Those who are vitally dedicated to denying the possibility of real corporate election deny the calling of Israel, and therefore serve a different god than the God who called Abraham, Isaac, and Jacob. These same must also deny that the Church on earth is the same Church that will be glorified at the second coming of Christ.

These destroy by dividing, or, as they call it, by “distinguishing.” These confess two different churches: a visible church and an invisible church. These divide the sacraments. These divide Christ.

Thank God, the Neo-Reformed are not in control of the Reformed churches. Please God, may their influence be short-lived. But let the Reformed fight their own battles; I am done with them.

9 comments:

samstarrett said...

I know this comment is coming late after the publication of your post, but I just discovered your blog. I'm not actually Reformed, though I share the Reformed belief in the absolute sovereignty of God and that all that comes to pass has been foreordained by Him, so forgive me if I am ignorant of the nuances of Reformed theology.

You write: 'The unregenerate mind doesn’t seem capable of grasping how even though a corporate body is elect, and all its members therefore elect while remaining in it, that God is free to grant final perseverance (as well as other spiritual blessings) to some only—if he so chooses.'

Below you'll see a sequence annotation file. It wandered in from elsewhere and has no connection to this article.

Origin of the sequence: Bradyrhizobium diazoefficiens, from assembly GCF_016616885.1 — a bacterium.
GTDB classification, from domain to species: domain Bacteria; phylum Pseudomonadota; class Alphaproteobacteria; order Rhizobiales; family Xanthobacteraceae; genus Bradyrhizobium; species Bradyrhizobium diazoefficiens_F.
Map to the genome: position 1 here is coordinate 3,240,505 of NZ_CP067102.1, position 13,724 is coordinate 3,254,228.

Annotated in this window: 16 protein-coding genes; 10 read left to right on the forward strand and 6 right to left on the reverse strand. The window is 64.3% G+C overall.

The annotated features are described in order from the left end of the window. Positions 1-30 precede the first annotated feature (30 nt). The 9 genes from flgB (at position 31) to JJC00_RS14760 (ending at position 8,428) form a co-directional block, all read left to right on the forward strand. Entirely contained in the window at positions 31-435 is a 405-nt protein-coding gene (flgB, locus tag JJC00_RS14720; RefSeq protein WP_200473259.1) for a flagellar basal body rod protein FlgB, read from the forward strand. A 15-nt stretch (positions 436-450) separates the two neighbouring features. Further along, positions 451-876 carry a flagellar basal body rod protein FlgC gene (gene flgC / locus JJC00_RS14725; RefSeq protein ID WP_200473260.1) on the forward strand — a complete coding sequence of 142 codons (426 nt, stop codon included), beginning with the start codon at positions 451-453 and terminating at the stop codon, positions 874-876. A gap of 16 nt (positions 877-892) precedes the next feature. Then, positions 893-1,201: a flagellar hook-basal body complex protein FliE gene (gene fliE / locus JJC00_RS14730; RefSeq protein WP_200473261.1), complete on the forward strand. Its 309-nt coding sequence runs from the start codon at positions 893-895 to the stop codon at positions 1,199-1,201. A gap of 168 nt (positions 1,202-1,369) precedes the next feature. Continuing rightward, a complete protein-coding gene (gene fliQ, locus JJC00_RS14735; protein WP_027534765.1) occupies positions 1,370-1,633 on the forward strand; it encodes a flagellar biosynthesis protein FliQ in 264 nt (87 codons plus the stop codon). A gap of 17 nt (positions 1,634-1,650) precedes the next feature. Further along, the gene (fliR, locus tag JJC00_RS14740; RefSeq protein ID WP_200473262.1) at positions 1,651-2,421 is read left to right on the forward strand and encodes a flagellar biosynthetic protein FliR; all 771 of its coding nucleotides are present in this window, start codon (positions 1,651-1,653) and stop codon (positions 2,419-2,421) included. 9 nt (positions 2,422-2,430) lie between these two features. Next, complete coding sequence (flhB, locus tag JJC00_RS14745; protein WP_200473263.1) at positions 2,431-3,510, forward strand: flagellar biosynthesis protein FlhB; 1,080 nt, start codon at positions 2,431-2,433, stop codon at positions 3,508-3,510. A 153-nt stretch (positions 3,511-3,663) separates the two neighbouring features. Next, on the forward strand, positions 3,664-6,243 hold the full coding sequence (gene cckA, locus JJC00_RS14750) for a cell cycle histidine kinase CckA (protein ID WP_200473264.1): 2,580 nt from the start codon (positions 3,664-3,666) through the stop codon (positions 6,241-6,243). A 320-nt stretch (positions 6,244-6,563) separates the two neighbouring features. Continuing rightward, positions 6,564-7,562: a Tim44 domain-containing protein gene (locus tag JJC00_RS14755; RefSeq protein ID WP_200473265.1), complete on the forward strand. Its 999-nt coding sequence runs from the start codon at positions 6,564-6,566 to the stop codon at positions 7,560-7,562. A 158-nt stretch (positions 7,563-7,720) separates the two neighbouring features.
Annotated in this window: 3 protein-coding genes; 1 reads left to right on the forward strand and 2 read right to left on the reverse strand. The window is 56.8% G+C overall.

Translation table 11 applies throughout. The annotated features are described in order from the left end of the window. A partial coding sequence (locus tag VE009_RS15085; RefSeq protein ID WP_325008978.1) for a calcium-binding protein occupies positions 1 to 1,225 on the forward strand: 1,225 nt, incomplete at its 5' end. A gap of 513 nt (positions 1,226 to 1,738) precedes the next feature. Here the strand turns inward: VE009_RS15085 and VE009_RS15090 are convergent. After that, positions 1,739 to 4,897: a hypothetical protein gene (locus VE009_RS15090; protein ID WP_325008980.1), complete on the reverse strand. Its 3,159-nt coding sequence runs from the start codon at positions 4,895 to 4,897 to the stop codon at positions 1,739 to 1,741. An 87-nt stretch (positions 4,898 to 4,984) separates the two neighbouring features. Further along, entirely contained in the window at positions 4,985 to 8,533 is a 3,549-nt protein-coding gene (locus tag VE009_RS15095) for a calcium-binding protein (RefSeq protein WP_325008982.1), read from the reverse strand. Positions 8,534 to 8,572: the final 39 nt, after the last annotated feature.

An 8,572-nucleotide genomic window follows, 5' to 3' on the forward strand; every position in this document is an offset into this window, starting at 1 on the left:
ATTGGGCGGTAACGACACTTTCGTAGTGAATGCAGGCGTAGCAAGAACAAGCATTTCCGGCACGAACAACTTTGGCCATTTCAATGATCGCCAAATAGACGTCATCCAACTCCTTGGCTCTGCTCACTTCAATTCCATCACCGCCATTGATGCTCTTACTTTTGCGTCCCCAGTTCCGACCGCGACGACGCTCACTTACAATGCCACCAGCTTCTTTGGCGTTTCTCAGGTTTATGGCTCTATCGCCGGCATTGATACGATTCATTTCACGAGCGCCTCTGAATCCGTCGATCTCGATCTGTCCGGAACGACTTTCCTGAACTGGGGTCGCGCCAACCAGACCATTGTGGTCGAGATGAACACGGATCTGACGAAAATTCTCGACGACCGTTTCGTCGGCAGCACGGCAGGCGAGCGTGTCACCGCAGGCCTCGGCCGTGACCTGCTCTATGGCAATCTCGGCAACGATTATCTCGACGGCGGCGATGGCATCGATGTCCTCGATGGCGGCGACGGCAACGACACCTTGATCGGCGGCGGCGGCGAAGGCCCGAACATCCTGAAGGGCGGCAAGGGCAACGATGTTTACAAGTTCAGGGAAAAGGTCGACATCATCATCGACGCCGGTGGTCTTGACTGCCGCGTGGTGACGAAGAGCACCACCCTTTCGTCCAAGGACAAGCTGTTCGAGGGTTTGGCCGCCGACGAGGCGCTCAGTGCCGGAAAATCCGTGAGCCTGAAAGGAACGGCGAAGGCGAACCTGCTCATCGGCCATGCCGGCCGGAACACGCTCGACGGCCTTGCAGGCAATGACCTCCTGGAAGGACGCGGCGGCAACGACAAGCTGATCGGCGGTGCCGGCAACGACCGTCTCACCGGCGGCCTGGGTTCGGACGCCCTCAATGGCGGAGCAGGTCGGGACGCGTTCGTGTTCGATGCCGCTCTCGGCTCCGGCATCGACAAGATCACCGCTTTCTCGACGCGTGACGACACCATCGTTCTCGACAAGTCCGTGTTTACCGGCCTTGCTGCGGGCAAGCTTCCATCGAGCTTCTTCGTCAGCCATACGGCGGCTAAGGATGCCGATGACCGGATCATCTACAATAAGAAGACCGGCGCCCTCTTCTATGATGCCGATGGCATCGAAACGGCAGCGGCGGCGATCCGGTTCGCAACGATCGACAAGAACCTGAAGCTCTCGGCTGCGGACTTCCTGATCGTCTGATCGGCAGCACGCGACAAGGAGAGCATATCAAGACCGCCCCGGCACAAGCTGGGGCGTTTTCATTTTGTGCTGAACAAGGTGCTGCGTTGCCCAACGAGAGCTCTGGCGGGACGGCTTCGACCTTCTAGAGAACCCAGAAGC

What does it mean, in a Reformed context, for a person to be elect at a particular time if not ultimately saved?

A. M. said...

Greetings, Sam. I was hoping someone would come along and ask the question you raised.

Short answer: For Reformed, all persons who profess faith and are baptized are considered—or presumed—elect. Later on, if they fall away, it is supposed they were never truly elect in the first place. Norman Shepherd, in my view the best among contemporary Reformed, argues persons are truly elect by virtue of being joined to the elect community, i.e., they are included in the covenant.

Long answer: Reformed tend to make an external/ internal distinction here. Some will argue that externally a person may be in the covenant, but internally (or spiritually) not really a part of it. The emphasis here falls upon the true state of the person.

Calvin has a category of temporary faith, where a person may exercise faith for a time and is--I assume--truly justified, but I'd need to look into this further to be sure.

Others will argue that there are external / internal aspects to the covenant itself. Here, persons who do not ultimately persevere unto eternal life may actually experience outward benefits (but not all internal graces) of the covenant for a time.